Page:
Last night I watched Shored Up a documentary by Ben Kalina, “When Human Nature and the Force of Nature Collide”.
This is taken from their HOME page:
Our beaches and coastline are a national treasure, a shared resource, a beacon of sanity in a world of constant change…and they’re disappearing in front of us.
Shored Up is a documentary that asks tough questions about our coastal communities and our relationship to the land. What will a rising sea do to our homes, our businesses, and the survival of our communities? Can we afford to pile enough sand on our shores to keep the ocean at bay? In Long Beach Island, New Jersey and the Outer Banks of North Carolina, surfers, politicians, scientists and residents are racing to answer these questions. Beach engineering has been our only approach so far, but is there something else out there to be explored? Our development of the coastlines put us in a tough predicament, and it’s time to start looking for solutions.
This description makes this documentary seem to be fairly unbiased, but it isn’t, as with most documentaries. I didn’t intend on watching it, but it when I flipped on the idiot box, it was on and it sucked me in hard. It is about the amount of money, time, political craziness and abuse humans have put on the coastal lands just to try to save it. The amount of FEDERAL money (and how little local money) that is going into “saving the coastlines” that is only helping a very small percentage of the population. How broke (17 billion) FEMA is after Katrina and the subsequent floods that it had to borrow 10 million to pay the Hurricane Sandy victims. Why are these people allowed to rebuild in an area that has been constantly hit with storms and taxpayers on the hook to pay for it?!?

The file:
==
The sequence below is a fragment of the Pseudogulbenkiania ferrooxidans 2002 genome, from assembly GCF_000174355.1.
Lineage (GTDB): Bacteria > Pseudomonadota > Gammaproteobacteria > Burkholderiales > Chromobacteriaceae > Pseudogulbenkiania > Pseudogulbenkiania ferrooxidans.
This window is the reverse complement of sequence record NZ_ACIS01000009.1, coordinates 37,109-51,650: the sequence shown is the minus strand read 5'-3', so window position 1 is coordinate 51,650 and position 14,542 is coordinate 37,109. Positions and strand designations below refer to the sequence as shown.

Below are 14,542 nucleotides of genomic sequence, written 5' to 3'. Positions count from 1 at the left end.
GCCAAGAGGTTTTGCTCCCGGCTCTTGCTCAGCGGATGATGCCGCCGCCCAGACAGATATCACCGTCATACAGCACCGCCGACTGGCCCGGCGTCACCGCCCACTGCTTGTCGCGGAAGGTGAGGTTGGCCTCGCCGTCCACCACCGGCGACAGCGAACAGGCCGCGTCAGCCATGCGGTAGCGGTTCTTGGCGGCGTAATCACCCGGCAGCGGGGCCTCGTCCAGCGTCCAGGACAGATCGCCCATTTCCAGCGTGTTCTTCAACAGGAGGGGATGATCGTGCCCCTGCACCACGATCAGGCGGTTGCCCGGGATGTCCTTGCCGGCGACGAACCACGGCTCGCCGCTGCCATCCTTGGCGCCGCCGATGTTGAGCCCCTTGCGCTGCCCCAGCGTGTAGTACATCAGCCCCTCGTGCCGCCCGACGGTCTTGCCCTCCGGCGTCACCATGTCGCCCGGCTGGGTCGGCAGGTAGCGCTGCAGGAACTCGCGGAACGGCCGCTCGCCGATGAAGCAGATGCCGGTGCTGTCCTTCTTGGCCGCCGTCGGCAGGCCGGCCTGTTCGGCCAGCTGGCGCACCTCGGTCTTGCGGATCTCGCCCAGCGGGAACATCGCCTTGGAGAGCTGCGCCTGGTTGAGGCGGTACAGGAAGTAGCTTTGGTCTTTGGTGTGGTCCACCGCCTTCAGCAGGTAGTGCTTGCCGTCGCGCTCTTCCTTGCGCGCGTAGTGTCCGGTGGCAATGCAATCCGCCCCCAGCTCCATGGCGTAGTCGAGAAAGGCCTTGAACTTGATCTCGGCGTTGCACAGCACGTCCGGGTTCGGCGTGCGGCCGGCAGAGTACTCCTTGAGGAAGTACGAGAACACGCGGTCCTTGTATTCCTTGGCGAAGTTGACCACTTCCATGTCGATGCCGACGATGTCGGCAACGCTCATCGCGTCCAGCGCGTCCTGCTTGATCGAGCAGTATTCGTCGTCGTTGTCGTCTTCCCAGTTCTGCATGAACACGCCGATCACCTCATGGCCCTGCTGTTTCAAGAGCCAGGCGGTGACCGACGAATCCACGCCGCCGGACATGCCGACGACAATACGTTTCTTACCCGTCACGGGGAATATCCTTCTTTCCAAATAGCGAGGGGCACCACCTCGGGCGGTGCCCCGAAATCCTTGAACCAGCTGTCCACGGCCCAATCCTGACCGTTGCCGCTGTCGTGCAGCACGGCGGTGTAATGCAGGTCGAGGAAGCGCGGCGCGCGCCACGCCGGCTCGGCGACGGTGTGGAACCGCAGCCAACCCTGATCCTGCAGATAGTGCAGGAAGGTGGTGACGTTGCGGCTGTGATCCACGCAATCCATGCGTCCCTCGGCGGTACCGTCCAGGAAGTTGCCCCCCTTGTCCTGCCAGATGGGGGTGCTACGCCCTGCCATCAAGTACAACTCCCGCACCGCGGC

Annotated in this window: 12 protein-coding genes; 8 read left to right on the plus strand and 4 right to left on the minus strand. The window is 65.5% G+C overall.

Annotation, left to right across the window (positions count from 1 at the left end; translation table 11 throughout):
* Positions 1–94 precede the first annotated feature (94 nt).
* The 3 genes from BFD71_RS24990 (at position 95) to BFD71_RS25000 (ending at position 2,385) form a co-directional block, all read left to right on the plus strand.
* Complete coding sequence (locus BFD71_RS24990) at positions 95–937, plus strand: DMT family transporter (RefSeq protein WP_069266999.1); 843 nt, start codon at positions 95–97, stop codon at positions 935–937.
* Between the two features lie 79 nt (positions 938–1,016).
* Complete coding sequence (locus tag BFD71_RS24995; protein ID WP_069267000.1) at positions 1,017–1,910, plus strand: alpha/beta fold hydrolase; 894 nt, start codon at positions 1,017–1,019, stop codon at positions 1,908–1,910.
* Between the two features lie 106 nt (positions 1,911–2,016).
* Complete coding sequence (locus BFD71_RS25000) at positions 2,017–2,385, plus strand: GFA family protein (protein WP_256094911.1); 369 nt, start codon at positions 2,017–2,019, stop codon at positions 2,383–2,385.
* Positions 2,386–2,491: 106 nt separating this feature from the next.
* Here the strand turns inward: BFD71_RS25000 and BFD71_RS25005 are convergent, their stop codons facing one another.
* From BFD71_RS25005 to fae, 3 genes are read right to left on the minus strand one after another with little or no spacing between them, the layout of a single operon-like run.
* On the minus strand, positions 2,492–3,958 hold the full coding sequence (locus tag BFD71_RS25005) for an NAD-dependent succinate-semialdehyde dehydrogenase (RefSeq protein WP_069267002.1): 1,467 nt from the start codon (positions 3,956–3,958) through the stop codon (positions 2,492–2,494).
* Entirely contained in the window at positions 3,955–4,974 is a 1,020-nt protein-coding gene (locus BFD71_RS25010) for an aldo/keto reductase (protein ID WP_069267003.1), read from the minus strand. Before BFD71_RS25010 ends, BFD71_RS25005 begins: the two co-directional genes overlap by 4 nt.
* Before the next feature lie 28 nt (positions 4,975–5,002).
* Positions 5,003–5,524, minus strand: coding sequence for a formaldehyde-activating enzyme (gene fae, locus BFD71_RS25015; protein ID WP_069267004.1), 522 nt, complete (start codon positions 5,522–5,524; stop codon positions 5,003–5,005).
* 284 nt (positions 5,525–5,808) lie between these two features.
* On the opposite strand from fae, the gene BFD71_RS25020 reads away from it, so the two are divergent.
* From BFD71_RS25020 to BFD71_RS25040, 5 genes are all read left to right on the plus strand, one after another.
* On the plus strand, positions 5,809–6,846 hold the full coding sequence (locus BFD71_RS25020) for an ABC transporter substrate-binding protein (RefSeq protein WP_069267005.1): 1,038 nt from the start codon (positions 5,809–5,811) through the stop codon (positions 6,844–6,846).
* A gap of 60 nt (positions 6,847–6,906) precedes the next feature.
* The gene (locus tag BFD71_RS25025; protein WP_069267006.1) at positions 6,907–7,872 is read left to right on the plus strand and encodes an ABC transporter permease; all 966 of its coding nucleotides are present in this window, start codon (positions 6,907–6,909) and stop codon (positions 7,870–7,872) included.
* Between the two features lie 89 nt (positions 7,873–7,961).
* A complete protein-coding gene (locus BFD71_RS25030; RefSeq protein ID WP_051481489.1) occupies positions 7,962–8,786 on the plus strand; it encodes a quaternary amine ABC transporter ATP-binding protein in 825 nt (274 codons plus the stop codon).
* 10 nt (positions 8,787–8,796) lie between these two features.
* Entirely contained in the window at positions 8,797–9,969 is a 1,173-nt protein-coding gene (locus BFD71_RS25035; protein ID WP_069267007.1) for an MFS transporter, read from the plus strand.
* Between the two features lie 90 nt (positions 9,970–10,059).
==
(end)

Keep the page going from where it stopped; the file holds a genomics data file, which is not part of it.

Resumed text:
The version I watched had the directors cut after the film and one of the clips that hit the cutting room floor was about Tucker Island, “The NJ Atlantis” that was adjacent to Long Beach Island. Tucker Island was the first resort for the rich and famous of Philadelphia in the early 1900’s. The island touted a boarding house, two hotels, a light house, a life saving station, a schoolhouse and eight residences. This little community was called “Sea Haven”. By 1933, all of the buildings had fallen into the ocean and within another 20 years there was no trace of it.
I would highly recommend catching this flick. It will really make you think about the priorities of our government and some people who seem pretty greedy to me.
In a nutshell, I’m not a fan of anyone that harms our Mother. Not MY mother, OUR Mother, Mother Nature, better known as our planet Earth. Many readers may think I’m cruel and evil for not caring about people who have decided to build in dangerous areas or not care for this planet. That’s ok, I’m fine with that.
© Ilex Farrell ~ Midwestern Plant Girl